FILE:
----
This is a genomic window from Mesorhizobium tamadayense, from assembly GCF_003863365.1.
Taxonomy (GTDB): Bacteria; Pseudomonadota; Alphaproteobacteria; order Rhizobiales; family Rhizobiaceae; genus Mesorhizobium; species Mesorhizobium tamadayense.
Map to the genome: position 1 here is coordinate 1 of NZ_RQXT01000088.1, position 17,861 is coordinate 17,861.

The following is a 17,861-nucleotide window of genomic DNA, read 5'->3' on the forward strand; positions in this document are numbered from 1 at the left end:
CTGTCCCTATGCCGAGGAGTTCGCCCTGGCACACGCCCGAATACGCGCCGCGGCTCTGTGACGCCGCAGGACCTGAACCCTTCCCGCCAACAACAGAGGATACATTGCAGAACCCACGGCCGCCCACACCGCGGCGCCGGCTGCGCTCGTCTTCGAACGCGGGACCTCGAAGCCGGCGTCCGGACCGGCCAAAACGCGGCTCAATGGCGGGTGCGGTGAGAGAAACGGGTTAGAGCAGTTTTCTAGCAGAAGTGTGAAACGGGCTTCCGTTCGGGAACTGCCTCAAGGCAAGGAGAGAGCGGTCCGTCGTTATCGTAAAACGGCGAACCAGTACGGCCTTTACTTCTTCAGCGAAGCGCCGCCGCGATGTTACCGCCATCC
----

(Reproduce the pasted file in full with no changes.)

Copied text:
This is a genomic window from Mesorhizobium tamadayense, from assembly GCF_003863365.1.
Taxonomy (GTDB): Bacteria; Pseudomonadota; Alphaproteobacteria; order Rhizobiales; family Rhizobiaceae; genus Mesorhizobium; species Mesorhizobium tamadayense.
Map to the genome: position 1 here is coordinate 1 of NZ_RQXT01000088.1, position 17,861 is coordinate 17,861.

The following is a 17,861-nucleotide window of genomic DNA, read 5'->3' on the forward strand; positions in this document are numbered from 1 at the left end:
CTGTCCCTATGCCGAGGAGTTCGCCCTGGCACACGCCCGAATACGCGCCGCGGCTCTGTGACGCCGCAGGACCTGAACCCTTCCCGCCAACAACAGAGGATACATTGCAGAACCCACGGCCGCCCACACCGCGGCGCCGGCTGCGCTCGTCTTCGAACGCGGGACCTCGAAGCCGGCGTCCGGACCGGCCAAAACGCGGCTCAATGGCGGGTGCGGTGAGAGAAACGGGTTAGAGCAGTTTTCTAGCAGAAGTGTGAAACGGGCTTCCGTTCGGGAACTGCCTCAAGGCAAGGAGAGAGCGGTCCGTCGTTATCGTAAAACGGCGAACCAGTACGGCCTTTACTTCTTCAGCGAAGCGCCGCCGCGATGTTACCGCCATCC